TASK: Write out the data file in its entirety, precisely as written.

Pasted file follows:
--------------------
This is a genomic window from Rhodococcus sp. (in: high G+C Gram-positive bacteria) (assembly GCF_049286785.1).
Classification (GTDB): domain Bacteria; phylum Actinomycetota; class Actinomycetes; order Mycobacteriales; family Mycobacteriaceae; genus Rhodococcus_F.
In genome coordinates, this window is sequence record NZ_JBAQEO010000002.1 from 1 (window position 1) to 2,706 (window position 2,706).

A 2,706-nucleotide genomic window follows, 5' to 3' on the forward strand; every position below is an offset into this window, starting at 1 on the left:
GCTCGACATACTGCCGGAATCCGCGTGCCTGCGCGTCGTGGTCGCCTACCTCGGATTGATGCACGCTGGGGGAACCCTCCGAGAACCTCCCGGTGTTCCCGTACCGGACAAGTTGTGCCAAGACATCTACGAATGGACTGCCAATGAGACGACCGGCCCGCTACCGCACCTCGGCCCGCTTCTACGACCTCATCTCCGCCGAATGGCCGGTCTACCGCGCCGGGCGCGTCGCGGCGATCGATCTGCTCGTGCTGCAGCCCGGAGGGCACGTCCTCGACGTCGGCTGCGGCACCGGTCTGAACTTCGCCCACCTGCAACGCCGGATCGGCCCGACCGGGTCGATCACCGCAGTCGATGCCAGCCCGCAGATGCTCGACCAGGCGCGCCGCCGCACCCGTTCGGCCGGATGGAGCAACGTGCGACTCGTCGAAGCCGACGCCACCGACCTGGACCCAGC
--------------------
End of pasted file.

This is a genomic window from Rhodococcus sp. (in: high G+C Gram-positive bacteria) (assembly GCF_049286785.1).
Classification (GTDB): domain Bacteria; phylum Actinomycetota; class Actinomycetes; order Mycobacteriales; family Mycobacteriaceae; genus Rhodococcus_F.
In genome coordinates, this window is sequence record NZ_JBAQEO010000002.1 from 1 (window position 1) to 2,706 (window position 2,706).

A 2,706-nucleotide genomic window follows, 5' to 3' on the forward strand; every position below is an offset into this window, starting at 1 on the left:
GCTCGACATACTGCCGGAATCCGCGTGCCTGCGCGTCGTGGTCGCCTACCTCGGATTGATGCACGCTGGGGGAACCCTCCGAGAACCTCCCGGTGTTCCCGTACCGGACAAGTTGTGCCAAGACATCTACGAATGGACTGCCAATGAGACGACCGGCCCGCTACCGCACCTCGGCCCGCTTCTACGACCTCATCTCCGCCGAATGGCCGGTCTACCGCGCCGGGCGCGTCGCGGCGATCGATCTGCTCGTGCTGCAGCCCGGAGGGCACGTCCTCGACGTCGGCTGCGGCACCGGTCTGAACTTCGCCCACCTGCAACGCCGGATCGGCCCGACCGGGTCGATCACCGCAGTCGATGCCAGCCCGCAGATGCTCGACCAGGCGCGCCGCCGCACCCGTTCGGCCGGATGGAGCAACGTGCGACTCGTCGAAGCCGACGCCACCGACCTGGACCCAGC